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Re: [PATCH] Specify policy for use of revision IDs in version numbers

Osamu Aoki <osamu@debian.org> writes:

> This is another topic.  I do not think everyone agreed yet to a
> particular set of numbers.  The more I looked into this issue, I think
> followings are the possible numbers:

>  * package file name for normal uploads: 90 characters (must)
>    - rationale: UCS-2 requirement etc.
>    - current longest is 76 chars.
>    - this number is ready for policy.

>  * package name length <=40 (must:   99.8% qualifies)
>  * package name length <=30 (should: 98.3% qualifies)
>    - aptitude field length default

> normal version length withour special extension such as +nmu? +b? ...
> should be:

>  * version length <=30 (must:   99.9% qualifies)
>                   <=20 (must:   99.0% qualifies) possible alternative.
>  * version length <=15 (should: 95.3% qualifies)
>    - aptitude field length default can be 15 as BTS #624542 for 80 char/line
>    - 10 is too short since only 83.8% qualifies.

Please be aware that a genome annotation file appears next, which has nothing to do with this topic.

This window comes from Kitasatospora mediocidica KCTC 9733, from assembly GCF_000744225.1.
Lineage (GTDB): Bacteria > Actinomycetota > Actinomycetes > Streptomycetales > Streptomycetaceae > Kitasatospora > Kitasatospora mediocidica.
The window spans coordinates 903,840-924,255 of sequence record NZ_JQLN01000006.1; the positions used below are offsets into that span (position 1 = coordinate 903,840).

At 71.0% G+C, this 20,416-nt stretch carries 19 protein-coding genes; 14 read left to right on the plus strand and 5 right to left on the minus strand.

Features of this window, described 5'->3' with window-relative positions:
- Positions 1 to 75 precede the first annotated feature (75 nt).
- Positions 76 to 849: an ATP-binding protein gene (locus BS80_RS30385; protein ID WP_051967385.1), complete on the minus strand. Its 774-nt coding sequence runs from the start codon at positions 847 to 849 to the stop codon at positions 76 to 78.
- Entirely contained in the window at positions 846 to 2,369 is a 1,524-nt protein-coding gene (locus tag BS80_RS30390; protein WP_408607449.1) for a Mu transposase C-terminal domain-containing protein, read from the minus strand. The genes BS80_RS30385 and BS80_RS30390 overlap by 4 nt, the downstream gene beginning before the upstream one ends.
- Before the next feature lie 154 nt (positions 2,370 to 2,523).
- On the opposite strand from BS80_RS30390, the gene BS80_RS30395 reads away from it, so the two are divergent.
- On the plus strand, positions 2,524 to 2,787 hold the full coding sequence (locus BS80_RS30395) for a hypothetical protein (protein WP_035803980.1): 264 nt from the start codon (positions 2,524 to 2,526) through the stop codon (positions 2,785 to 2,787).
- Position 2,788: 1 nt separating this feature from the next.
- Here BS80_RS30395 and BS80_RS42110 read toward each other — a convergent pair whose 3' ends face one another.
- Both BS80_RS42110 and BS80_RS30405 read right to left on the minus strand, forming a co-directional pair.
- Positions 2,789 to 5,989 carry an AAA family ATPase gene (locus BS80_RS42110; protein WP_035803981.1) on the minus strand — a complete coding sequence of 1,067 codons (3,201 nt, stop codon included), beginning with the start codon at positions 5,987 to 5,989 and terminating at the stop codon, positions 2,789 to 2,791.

So the reason for imposing a length restriction on version numbers in
particular is due to the UI display of aptitude?  I'm a bit dubious that
this is a good justification for a Policy rule.  dpkg -l has truncated
version numbers for forever at 14 characters, and I don't recall this
being a major issue in the past.  The thing that started off this thread,
I thought, was the constraint on file name length in ISO images, which is
the total length and doesn't impose a constraint specifically on the

>> If we have a version number length restriction, or an overall filename
>> length restriction, we should just say that, and point out that using
>> hashes may make it hard to meet the restriction.

> If we do this, we also need to move 3.2.1 to developers-reference.

I don't agree.  That section is there because of a technical failure
caused by poorly-chosen date-based version numbers.  As discussed in the
long thread in debian-devel, the use of hashes is as a supplement to a
sequential version, to identify a precise commit reliably.

I would support adding a statement to Policy akin to the advice in 3.2.1
pointing out that hashes don't sort reasonably and hence can't be relied
upon to order the version number, and that the part of the version prior
to the hash has to establish a unique sort.  (That's a bad way of phrasing
it, of course.)  But just banning them doesn't feel justified to me.

Russ Allbery (rra@debian.org)               <http://www.eyrie.org/~eagle/>

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